A method that promises to reduce by more than half the time it takes health officials to identify Salmonella strains has been developed by researchers in Penn State's College of Agricultural Sciences.
The finding is important because it promises to significantly speed up the response to many outbreaks of foodborne illness, allowing epidemiological investigators to "subtype" the exact strains of Salmonella that make people sick and to more quickly find- and eliminate- the source of the disease.
"There are more than a million estimated cases of salmonellosis annually in the United States, resulting in approximately 400 deaths, nearly 20,000 hospitalizations and an economic burden of millions of dollars," says study lead author Nikki Shariat, postdoctoral researcher in molecular microbiology in the Department of Food Science.
"Right now, public-health laboratories use a technique called pulse field gel electrophoresis, or PFGE, to subtype Salmonella strains, and it normally takes one to three days to identify a specific strain. The technique we devised often takes just one day."
Working in collaboration with Carol Sandt, a scientist with the Bureau of Laboratories, Division of Clinical Microbiology, in the Pennsylvania Department of Health, and Eija Trees, a microbiologist at the U.S. Centers for Disease Control and Prevention, Shariat was able to develop the new approach to identifying bacteria strains.
For the study, which was published online in the Journal of Clinical Microbiology, the state health department provided Penn State researchers with Salmonella samples to subtype.
"Compared to the current method being used nationally and internationally to subtype Salmonella, our approach is faster," Shariat says. "The significance of that is you need to trace the source of an outbreak as quickly as you can before you start insisting on restaurant and farm closures.
"It is important to pinpoint the source of the bacteria- the quicker you do that the quicker you can respond to the disease outbreak."
Working under the direction of Edward Dudley, associate professor and the Casida Development Professor of Food Science, Shariat developed the new approach, designated as CRISPR-MVLST, to identify strains of the Salmonella serotype Newport.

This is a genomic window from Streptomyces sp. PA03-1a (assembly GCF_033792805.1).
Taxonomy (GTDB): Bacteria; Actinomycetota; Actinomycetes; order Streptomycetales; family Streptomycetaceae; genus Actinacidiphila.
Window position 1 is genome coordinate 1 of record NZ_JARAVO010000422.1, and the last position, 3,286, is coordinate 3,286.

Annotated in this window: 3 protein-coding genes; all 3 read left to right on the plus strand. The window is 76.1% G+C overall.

The method focuses on two virulence genes and two novel regions of Salmonella DNA called clustered regularly interspaced short palindromic repeats, or CRISPRs. The researchers devised a method of multi-virulence-locus sequence typing, or MVLST, that can detect strain-specific differences in the DNA at these four locations.
Newport is the third most common serological variant of Salmonella, Shariat says, and the incidences of this serovar increased by 46 percent between 1999 and 2009. In 2009, Newport accounted for 9.3 percent of total salmonellosis cases.
"The significance of our work is not just that we can subtype Salmonella strains in half the time or less compared to the protocol that is used right now, but also our approach is very comparable in terms of the data- our method yields results that are accurate and similar to the PFGE method now widely used."
The researchers had an opportunity to test the accuracy of their CRISPR-MVLST method in an impromptu blind study. Toward the end of the research project, they applied their analysis to a Salmonella outbreak that occurred in Pennsylvania last summer associated with tomatoes, in which 37 people got sick.
"The Pennsylvania Department of Health sent us 20 isolates, 10 from the outbreak and 10 not from the outbreak, and we did the analysis not knowing which ones were which," says Shariat. "We were able to identify exactly those that were associated with the outbreak."
The CRISPR-MVLST method also is likely to be much cheaper, she suggested. "Additionally, the DNA sequence is basically a text file that is very easy to communicate and share between laboratories nationally and internationally," Shariat says. "The data is definitely more robust."
Shariat explained that the new method is different from current methods of evaluating bacteria because it looks at the DNA sequence, whereas the other method basically cuts the DNA into small pieces with no actual sequence information.
"Fifty percent of bacteria have CRISPR regions, and using these for identification has been done with a quite a few bacteria, such as Mycobacterium tuberculosis, as well as with some that cause foodborne illness, such as Campylobacter and E. coli."
A native of England, Shariat got her undergraduate degree in molecular biology and genetics at the University of East Anglia and then received her doctoral degree in biological sciences from Vanderbilt University in Tennessee. Before coming to Penn State, she worked as a postdoctoral researcher at the University of California, San Francisco.
Also contributing to the research were Rodolphe Barrangou, with the Department of Food, Bioprocessing and Nutrition Sciences at North Carolina State University, and Margaret Kirchner, an undergraduate student majoring in Food Science at Penn State.